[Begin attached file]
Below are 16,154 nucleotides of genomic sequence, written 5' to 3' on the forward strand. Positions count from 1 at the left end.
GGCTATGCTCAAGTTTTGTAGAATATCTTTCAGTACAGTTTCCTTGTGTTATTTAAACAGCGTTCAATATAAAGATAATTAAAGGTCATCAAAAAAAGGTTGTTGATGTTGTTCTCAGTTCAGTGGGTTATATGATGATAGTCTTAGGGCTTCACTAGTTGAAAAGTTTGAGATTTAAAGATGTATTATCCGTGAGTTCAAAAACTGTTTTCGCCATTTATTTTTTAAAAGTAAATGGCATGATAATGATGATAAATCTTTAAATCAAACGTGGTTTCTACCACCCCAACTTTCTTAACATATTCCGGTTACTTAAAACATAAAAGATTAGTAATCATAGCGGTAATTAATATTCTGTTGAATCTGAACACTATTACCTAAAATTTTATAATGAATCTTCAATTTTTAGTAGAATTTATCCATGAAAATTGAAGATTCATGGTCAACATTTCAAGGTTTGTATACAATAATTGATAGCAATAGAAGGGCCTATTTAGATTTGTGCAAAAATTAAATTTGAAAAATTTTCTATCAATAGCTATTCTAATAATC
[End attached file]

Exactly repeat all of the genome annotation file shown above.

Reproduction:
Below are 16,154 nucleotides of genomic sequence, written 5' to 3' on the forward strand. Positions count from 1 at the left end.
GGCTATGCTCAAGTTTTGTAGAATATCTTTCAGTACAGTTTCCTTGTGTTATTTAAACAGCGTTCAATATAAAGATAATTAAAGGTCATCAAAAAAAGGTTGTTGATGTTGTTCTCAGTTCAGTGGGTTATATGATGATAGTCTTAGGGCTTCACTAGTTGAAAAGTTTGAGATTTAAAGATGTATTATCCGTGAGTTCAAAAACTGTTTTCGCCATTTATTTTTTAAAAGTAAATGGCATGATAATGATGATAAATCTTTAAATCAAACGTGGTTTCTACCACCCCAACTTTCTTAACATATTCCGGTTACTTAAAACATAAAAGATTAGTAATCATAGCGGTAATTAATATTCTGTTGAATCTGAACACTATTACCTAAAATTTTATAATGAATCTTCAATTTTTAGTAGAATTTATCCATGAAAATTGAAGATTCATGGTCAACATTTCAAGGTTTGTATACAATAATTGATAGCAATAGAAGGGCCTATTTAGATTTGTGCAAAAATTAAATTTGAAAAATTTTCTATCAATAGCTATTCTAATAATC